As scientists we like to use methods which help us to standardise data analysis and make it more comparable. We are using a tool called GeoCAT (geospatial conservation assessment tool). This web-based tool uses specimen or observation data to calculate the area and extent of occurrence of our species, and to provide a preliminary assessment based on geographic measures used in the Red List criteria. In order to track all the specimens and information used to assign a Red List category, we are helping to develop a new module of BRAHMS (Botanical Research and Herbarium Management System), which we already use to hold the data for the UKOTs Online Herbarium. This module is called the Conservation Assessment Module (CAM) and it will soon be fully functional.
Conservation Assessment Module
A task as big as this cannot be achieved alone. Even taking into consideration all information that we hold in Kew’s Herbarium, collaboration with our colleagues from the Overseas Territories is essential.
Jean Linsky and Alex Roberts, both UKOTs Red Listing Interns, working on conservation assessments with Brian Naqqi Manco
A couple of weeks ago, our colleague from the Turks and Caicos Islands (TCI), Brian Naqqi Manco, joined us for a week in order to review the assessments that Alex, Jean and myself had prepared. He added more points to the species maps and also pointed out threats that we hadn’t figured out through literature research. It was an intense week but we managed to complete IUCN assessments for 14 plant species native to TCI, some of which we classified as Endangered.
For example, we assessed one of the species that we found when we travelled to TCI in 2010. Spermacoce capillaris is a small shrub from the coffee family which is threatened by habitat modification. According to our assessment it is an Endangered species. These assessments are now ready for submission to IUCN. We will continue with our project and keep you updated.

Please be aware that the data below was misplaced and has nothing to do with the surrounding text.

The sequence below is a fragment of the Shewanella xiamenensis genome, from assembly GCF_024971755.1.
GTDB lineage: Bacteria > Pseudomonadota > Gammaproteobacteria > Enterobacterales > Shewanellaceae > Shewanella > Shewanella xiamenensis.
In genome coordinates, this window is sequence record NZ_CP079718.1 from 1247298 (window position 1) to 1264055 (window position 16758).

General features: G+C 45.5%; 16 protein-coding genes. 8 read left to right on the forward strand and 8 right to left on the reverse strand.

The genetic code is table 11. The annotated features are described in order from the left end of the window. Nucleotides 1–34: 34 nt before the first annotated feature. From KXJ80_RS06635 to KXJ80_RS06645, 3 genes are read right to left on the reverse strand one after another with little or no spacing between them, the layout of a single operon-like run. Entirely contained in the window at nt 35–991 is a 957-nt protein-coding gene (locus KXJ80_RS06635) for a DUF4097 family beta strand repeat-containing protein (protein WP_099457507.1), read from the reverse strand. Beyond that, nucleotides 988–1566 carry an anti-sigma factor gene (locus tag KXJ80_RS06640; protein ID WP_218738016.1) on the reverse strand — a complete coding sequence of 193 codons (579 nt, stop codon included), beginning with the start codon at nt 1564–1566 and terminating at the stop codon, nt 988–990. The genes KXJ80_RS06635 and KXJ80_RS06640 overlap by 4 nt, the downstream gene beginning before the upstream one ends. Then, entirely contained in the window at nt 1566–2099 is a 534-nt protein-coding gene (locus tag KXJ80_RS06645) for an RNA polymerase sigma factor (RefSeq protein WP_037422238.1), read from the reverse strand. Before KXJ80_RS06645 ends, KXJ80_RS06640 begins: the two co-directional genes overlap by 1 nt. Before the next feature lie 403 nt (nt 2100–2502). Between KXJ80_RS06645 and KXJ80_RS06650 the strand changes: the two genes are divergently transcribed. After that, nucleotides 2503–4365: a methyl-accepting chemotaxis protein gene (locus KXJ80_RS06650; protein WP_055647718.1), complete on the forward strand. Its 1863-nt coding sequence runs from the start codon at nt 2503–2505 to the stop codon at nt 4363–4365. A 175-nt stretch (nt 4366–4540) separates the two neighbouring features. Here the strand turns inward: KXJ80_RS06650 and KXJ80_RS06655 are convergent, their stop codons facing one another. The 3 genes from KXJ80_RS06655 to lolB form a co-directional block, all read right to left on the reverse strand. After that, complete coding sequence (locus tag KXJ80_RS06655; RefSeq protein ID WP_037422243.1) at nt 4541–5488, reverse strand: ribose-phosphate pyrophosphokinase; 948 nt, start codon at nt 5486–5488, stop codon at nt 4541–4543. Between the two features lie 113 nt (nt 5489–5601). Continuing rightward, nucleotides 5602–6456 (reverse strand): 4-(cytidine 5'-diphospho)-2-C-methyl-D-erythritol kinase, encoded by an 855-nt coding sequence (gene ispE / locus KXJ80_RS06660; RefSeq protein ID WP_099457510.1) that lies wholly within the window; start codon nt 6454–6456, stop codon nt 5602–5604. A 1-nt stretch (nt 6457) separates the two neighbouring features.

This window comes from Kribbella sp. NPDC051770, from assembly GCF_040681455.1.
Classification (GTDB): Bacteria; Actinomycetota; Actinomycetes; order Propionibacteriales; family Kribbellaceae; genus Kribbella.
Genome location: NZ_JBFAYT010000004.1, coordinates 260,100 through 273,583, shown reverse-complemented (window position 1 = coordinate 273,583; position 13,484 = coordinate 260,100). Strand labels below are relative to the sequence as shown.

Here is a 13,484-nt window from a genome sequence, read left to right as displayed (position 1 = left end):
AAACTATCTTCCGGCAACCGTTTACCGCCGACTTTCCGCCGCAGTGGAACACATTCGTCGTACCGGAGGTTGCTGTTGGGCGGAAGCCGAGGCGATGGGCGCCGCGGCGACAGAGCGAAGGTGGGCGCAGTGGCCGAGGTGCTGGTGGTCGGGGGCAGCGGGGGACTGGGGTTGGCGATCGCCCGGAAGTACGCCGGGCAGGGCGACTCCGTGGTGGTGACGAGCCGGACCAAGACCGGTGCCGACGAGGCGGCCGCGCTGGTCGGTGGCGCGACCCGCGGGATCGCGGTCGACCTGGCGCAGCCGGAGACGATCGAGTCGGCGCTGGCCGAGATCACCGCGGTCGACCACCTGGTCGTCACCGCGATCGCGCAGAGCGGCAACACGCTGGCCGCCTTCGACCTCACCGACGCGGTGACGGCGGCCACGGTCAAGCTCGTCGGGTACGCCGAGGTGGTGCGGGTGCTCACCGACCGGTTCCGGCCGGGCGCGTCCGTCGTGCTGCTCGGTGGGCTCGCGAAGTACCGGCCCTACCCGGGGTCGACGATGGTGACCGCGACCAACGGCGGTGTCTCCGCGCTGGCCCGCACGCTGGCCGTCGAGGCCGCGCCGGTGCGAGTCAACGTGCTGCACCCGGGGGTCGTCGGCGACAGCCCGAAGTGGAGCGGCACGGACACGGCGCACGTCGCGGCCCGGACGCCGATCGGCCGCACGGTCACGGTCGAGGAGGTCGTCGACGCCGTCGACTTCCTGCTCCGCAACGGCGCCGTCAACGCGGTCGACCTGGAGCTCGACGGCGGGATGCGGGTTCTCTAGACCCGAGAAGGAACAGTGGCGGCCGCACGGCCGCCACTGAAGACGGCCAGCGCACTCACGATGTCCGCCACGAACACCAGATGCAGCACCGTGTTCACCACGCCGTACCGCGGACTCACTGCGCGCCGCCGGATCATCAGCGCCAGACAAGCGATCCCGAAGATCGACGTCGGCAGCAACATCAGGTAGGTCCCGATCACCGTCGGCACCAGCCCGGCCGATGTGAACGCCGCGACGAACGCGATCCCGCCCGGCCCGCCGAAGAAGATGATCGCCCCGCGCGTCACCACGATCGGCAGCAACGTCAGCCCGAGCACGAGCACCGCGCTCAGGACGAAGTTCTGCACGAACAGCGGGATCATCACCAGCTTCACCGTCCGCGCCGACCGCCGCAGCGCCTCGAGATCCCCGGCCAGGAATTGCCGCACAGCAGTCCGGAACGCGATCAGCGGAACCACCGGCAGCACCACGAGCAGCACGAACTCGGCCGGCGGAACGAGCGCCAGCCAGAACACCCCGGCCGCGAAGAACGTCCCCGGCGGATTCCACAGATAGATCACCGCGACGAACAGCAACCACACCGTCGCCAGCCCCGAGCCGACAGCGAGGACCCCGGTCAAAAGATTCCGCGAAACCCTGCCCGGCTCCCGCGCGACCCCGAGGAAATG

The UKOTs Red List Project is being funded by the Overseas Territories Environment Programme (OTEP), jointly managed by the Foreign & Commonwealth Office and the Department for International Development.
- Sara Bárrios -
- UKOTs Online Herbarium
- Launching the UKOTs Online Herbarium
- Kew Herbarium
- IUCN Red List of Threatened Species
- Plants at Risk
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Workshop day 3
We’ve now completed two days of the workshop and it feels like we are building good teamwork and making progress in developing the plant collections. Everyone attending the workshop is involved with Ascension Island Government (AIG) Conservation work of some kind (not all are 'plant people’, but all are willing to learn and help).
Although I’ve given presentations on germination and cultivation protocols, seed collecting and composting, most of our time has been spent on practical activities in the nursery on Green Mountain. We’ve managed to repair the shade houses, started composting areas, and collected plant specimens to press as herbarium vouchers and as samples for DNA extraction. We've also made some seed collections which will be used for germination trials tomorrow. Cynthia Williams from the Falkland Islands and Vanessa Thomas from St Helena have been great, contributing their wealth of experience of native plant propagation.
Transferring fern plantlets to compost
Working in the nursery on Green Mountain
While I’ve been here, it’s been nice and warm and I am not missing the UK weather at all!!! Green turtles are nesting too which is very exciting! Over 100 turtles make their way onto the beach to lay eggs every night. If I am lucky some of the early eggs will hatch and young turtles will emerge before I leave!
Workshop day 5
Yesterday was the last day of the formal workshop. It all went well; everyone reported back that it was good and mentioned the parts that were the most useful and relevant to them. The Ascension Conservation team have set their priorities and there were many good outcomes which they have decided to implement, including data collection in the field, labelling and accessioning systems for cultivated plants, and several display gardens of endemics and native species for tourists and other visitors.